I'll have a tall cold one - milk, that is

Milk tour to give UH students a chance at fame

Cougar news services

Fame and fortune could be yours - well, fame, at least - and all you have to do is show off your mustache.

The "Milk, Where's Your Mustache?" tour will roll into the University Center Monday, giving the University of Houston community the chance to mug with milk for a chance to appear in a future issue of Rolling Stone.

The contest, which is part of the milk mustache advertising promotion, is intended to raise awareness of milk among college students.

According to the Milk Processor Education Program, recent surveys indicate that less than 30 percent of college-aged men and women report drinking milk regularly. On average, they drink about half a glass of milk per day.

"There's a real calcium crisis on college campuses across the country," said Jo Shields, a dietitian in Houston.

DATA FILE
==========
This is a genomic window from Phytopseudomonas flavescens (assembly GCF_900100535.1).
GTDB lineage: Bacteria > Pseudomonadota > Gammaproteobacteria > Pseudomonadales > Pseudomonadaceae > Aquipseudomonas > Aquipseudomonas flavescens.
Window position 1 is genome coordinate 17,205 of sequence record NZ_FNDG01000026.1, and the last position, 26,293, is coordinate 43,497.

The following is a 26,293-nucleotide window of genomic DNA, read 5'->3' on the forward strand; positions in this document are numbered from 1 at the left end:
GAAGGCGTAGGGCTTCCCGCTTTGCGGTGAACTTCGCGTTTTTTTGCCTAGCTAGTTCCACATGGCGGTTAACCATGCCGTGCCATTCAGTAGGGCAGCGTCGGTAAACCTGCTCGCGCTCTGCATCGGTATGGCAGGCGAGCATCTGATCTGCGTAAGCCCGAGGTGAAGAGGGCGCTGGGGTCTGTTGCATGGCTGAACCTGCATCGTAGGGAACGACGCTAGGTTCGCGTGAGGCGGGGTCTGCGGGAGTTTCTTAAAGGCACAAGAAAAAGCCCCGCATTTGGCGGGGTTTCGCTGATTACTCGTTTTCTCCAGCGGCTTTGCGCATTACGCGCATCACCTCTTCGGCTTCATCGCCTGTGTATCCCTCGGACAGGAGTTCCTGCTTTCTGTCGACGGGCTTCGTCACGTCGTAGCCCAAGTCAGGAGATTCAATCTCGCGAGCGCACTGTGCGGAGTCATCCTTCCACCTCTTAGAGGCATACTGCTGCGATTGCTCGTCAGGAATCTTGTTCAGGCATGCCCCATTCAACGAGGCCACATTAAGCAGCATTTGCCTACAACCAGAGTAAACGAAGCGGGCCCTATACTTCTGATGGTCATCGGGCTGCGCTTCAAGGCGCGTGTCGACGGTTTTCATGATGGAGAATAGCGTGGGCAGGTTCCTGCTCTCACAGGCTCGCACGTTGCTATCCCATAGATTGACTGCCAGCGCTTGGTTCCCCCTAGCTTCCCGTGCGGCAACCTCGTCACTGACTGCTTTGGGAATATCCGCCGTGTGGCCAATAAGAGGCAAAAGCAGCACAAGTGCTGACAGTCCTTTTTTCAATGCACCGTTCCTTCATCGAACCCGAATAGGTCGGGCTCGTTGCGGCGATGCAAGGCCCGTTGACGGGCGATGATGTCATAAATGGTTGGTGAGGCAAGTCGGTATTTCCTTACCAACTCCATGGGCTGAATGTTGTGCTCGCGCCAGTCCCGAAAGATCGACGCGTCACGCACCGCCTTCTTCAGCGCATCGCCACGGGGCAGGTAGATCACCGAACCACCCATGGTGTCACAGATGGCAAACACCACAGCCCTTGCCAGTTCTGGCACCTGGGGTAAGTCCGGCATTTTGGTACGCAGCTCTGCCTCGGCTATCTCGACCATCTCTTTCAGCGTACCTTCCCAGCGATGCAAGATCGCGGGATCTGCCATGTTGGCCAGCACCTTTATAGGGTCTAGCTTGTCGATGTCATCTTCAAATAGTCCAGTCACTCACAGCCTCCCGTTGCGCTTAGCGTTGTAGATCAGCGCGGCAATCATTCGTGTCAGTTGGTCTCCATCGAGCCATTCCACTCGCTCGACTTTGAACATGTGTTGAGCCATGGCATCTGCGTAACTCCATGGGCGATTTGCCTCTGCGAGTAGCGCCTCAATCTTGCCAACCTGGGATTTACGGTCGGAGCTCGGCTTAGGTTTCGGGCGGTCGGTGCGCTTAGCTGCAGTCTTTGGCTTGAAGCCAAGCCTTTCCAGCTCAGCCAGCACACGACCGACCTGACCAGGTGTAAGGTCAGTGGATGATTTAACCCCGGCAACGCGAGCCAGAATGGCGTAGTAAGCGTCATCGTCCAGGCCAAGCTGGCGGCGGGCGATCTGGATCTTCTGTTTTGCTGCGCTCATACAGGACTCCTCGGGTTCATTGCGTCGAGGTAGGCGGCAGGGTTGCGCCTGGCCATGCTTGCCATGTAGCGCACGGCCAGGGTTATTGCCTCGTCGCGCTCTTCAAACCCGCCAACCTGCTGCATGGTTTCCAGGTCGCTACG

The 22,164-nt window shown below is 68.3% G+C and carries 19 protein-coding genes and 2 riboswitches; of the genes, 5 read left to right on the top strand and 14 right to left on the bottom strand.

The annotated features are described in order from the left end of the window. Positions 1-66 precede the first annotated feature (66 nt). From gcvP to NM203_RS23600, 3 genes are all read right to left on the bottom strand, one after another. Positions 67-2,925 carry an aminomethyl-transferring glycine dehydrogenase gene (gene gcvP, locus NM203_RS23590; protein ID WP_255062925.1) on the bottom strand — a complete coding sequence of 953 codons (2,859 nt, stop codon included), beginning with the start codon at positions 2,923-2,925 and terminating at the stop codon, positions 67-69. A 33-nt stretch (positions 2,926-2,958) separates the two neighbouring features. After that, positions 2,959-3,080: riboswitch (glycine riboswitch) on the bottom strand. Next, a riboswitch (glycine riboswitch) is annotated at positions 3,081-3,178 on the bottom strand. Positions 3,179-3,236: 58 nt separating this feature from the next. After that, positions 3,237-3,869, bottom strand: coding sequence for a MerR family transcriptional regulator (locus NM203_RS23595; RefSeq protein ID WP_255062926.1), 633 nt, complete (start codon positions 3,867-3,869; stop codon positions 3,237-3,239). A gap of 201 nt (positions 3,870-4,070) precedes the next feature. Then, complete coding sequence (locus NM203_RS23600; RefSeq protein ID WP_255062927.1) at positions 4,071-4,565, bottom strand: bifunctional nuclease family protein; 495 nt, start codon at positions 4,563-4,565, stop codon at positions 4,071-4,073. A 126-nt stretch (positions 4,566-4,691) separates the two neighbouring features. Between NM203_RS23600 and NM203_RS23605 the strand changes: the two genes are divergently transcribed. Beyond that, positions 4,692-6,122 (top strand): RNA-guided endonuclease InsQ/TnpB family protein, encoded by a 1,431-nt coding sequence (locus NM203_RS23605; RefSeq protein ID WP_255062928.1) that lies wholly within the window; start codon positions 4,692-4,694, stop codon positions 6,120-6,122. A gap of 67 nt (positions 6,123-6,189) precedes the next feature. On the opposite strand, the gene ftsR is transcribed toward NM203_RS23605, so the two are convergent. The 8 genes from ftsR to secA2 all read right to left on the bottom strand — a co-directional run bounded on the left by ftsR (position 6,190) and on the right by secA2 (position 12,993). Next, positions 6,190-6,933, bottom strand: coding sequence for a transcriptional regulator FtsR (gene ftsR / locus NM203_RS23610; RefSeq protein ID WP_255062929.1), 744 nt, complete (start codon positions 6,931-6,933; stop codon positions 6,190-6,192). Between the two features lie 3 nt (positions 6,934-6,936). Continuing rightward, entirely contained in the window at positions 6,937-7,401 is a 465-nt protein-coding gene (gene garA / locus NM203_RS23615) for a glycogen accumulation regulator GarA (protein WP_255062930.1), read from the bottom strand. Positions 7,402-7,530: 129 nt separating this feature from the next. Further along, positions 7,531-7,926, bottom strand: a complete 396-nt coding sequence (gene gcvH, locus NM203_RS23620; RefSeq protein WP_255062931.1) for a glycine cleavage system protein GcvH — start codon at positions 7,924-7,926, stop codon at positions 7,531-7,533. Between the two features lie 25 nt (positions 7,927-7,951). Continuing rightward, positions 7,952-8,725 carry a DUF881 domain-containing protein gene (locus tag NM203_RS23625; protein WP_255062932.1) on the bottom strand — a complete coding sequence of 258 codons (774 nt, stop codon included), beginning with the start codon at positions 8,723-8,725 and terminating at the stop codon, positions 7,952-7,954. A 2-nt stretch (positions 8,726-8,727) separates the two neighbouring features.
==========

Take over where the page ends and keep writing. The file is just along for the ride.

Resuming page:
"Too many students are leaving ... milk at home."

In contrast to the half-glass consumed by the average student daily, the National Academy of Sciences recommends collegiate men and women enjoy at least three 8-ounce glasses to meet their calcium requirement.

The MPEP survey also indicated that 65 percent of students consume an average of more than a glass of soda per day. Yet more than 70 percent of hypocritical students claim their daily drink is healthy.

"Drinking milk is one of the best dietary sources of calcium, and getting enough of this important nutrient can help reduce the risk of injury now and osteoporosis later in life," Shields said.

Monday's UH stop on the 100-city milk tour will give UH students the chance to have their own milk mustache photos taken and a chance at appearing in an ad in The Daily Cougar and on the milk Web site.

One student will be chosen from among local winners to appear in a milk ad in Rolling Stone magazine.

The milk booth will be in the UC's American Cafe Monday from noon to 2 p.m.

In the meantime, anyone wanting to know more about milk can visit the milk Web site at www.whymilk.com or phone (800) WHY-MILK.

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